Instagram’s Co-Founders Step Down From Company; How it Rose into a Cultural Powerhouse

Instagram’s Co-Founders Step Down From Company; How it Rose into a Cultural Powerhouse

September 9, 2018

On September 24th Instagram’s co-founders, Mike Krieger (left) and Kevin Systrom (right), resigned from the photo app. Having presided over the company that boomed with help from technological advances and societal changes, their exits add to the challenges facing Facebook, which owns the app.

To truly understand the impact on business the leaving of their founders will have, you have to take turn the clock back to 2011 and look at how Instagram grew into a cultural powerhouse.

When Justin Bieber posted on Instagram for the first time in July of 2011, he did not enthrall his army of fans with a shirtless selfie or a meticulously planned photo shoot.

He just wanted to complain about Los Angeles traffic.

Out of focus. Mundane scenery. Not particularly artful. No matter. These were the early days of Instagram, before smartphones included cameras that could produce higher quality images than the point-and-shoots of yore.

Most celebrities now, some with tens of millions of followers, put far more care into what goes on the platform. Instagram has become central to their public images. The same goes for teenagers who just want to look cool, as well as everyone in between.

Before resigning on September 24th, Systrom and Krieger, presided over a company that grew into a cultural powerhouse. Along the way, they got help from technological advances and societal changes that demanded an app like Instagram.

The beginnings

Instagram was founded in 2010, but initially focused on location check-ins as an app called Burbn. Krieger and Systrom noticed early Burbn users were heavily using the app’s photo features, so they retooled it around sharing photos and changed the name.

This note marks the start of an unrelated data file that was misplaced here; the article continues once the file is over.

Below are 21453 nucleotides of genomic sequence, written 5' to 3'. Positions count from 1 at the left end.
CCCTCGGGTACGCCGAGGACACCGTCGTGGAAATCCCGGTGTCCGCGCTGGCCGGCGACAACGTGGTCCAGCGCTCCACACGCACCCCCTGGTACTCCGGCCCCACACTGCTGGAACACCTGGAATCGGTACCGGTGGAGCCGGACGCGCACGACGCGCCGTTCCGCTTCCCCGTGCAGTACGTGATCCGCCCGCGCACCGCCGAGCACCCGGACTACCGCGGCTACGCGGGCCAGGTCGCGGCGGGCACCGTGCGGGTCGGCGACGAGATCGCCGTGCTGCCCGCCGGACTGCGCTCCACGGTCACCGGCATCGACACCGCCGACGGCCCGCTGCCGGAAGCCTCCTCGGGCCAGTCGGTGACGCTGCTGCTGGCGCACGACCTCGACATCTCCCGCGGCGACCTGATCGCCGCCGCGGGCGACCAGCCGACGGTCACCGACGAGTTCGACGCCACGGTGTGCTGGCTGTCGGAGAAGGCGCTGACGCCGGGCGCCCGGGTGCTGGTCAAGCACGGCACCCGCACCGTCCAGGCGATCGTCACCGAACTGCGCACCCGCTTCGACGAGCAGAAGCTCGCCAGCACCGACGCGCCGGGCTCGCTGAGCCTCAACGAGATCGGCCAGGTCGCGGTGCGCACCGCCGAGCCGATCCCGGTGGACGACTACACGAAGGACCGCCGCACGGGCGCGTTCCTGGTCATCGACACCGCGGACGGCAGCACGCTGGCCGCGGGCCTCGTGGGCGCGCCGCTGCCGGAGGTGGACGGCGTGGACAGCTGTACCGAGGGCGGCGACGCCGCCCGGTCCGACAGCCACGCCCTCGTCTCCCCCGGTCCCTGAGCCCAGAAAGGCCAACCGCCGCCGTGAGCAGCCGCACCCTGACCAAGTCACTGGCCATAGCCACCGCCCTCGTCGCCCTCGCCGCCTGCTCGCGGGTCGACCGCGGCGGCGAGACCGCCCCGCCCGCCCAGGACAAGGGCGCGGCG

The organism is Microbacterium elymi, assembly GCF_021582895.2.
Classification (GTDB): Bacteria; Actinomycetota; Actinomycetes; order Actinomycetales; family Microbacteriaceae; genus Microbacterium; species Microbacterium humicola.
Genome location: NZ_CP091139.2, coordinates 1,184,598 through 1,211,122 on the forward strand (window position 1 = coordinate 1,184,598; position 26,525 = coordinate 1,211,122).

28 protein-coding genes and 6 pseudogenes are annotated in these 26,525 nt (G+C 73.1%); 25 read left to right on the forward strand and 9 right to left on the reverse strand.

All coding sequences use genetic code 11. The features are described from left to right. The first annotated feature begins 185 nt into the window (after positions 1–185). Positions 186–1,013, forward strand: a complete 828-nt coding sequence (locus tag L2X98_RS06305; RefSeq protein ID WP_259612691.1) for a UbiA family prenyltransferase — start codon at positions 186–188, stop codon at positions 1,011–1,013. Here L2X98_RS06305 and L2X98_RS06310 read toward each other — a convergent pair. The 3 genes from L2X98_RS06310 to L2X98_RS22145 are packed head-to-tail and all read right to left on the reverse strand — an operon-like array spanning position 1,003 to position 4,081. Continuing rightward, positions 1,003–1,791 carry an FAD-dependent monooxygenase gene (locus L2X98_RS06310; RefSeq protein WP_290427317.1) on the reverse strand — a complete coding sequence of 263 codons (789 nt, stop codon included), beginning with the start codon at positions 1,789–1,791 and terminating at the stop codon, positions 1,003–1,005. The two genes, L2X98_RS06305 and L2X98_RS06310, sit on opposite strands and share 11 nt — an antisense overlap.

It was, in many ways, the perfect time to release a photo-sharing app. Flickr, which had once dominated web-based photo sharing, was on the decline. Apple unveiled its iPhone 4, which had a five-megapixel camera, then considered a major leap. Anyone with less of a camera could apply Instagram’s easy-to-use filters to obscure any graininess.

Within hours of Instagram’s release, thousands of people had downloaded it. It passed one million users about two months later. In 2012, it had 40 million users. Now more than one billion people use it, and analysts expect continued growth.

Eighteen months after Instagram arrived, Facebook bought it for an eye-popping $1 billion.

A simple, staged stream of positivity

Instagram’s concept was simpler than those of competing social networks. It offered a stream of photos — and later videos — that were more often than not pleasant or artful. There were no heavy news stories or invitations to download new apps mucking up feeds.